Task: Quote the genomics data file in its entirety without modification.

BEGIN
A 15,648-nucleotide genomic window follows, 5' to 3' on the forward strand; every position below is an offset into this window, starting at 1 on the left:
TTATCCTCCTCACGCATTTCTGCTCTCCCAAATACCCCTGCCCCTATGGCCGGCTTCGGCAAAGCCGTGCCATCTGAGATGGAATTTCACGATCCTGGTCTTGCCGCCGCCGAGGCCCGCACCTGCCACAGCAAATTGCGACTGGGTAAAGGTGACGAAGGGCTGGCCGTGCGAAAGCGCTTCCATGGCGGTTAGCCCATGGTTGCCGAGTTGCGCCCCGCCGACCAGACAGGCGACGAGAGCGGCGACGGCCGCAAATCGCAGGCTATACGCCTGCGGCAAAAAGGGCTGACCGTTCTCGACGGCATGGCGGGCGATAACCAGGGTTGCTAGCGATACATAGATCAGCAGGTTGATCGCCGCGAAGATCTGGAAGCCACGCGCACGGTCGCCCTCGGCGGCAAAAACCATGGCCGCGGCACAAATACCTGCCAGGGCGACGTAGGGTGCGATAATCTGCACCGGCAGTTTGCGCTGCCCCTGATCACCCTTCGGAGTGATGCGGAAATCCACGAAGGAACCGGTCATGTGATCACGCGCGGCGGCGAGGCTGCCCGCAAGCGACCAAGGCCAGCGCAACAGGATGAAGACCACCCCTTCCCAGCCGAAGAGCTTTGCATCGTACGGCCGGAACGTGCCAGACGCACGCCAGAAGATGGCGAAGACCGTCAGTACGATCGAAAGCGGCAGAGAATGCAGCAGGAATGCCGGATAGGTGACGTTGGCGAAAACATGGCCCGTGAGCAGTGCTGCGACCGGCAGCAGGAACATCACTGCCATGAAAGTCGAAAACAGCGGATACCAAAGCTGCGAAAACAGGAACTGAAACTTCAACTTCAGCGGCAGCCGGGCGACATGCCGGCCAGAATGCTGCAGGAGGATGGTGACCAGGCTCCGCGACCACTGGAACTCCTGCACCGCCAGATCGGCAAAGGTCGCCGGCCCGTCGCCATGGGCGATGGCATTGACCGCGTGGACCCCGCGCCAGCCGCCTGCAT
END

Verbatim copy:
A 15,648-nucleotide genomic window follows, 5' to 3' on the forward strand; every position below is an offset into this window, starting at 1 on the left:
TTATCCTCCTCACGCATTTCTGCTCTCCCAAATACCCCTGCCCCTATGGCCGGCTTCGGCAAAGCCGTGCCATCTGAGATGGAATTTCACGATCCTGGTCTTGCCGCCGCCGAGGCCCGCACCTGCCACAGCAAATTGCGACTGGGTAAAGGTGACGAAGGGCTGGCCGTGCGAAAGCGCTTCCATGGCGGTTAGCCCATGGTTGCCGAGTTGCGCCCCGCCGACCAGACAGGCGACGAGAGCGGCGACGGCCGCAAATCGCAGGCTATACGCCTGCGGCAAAAAGGGCTGACCGTTCTCGACGGCATGGCGGGCGATAACCAGGGTTGCTAGCGATACATAGATCAGCAGGTTGATCGCCGCGAAGATCTGGAAGCCACGCGCACGGTCGCCCTCGGCGGCAAAAACCATGGCCGCGGCACAAATACCTGCCAGGGCGACGTAGGGTGCGATAATCTGCACCGGCAGTTTGCGCTGCCCCTGATCACCCTTCGGAGTGATGCGGAAATCCACGAAGGAACCGGTCATGTGATCACGCGCGGCGGCGAGGCTGCCCGCAAGCGACCAAGGCCAGCGCAACAGGATGAAGACCACCCCTTCCCAGCCGAAGAGCTTTGCATCGTACGGCCGGAACGTGCCAGACGCACGCCAGAAGATGGCGAAGACCGTCAGTACGATCGAAAGCGGCAGAGAATGCAGCAGGAATGCCGGATAGGTGACGTTGGCGAAAACATGGCCCGTGAGCAGTGCTGCGACCGGCAGCAGGAACATCACTGCCATGAAAGTCGAAAACAGCGGATACCAAAGCTGCGAAAACAGGAACTGAAACTTCAACTTCAGCGGCAGCCGGGCGACATGCCGGCCAGAATGCTGCAGGAGGATGGTGACCAGGCTCCGCGACCACTGGAACTCCTGCACCGCCAGATCGGCAAAGGTCGCCGGCCCGTCGCCATGGGCGATGGCATTGACCGCGTGGACCCCGCGCCAGCCGCCTGCAT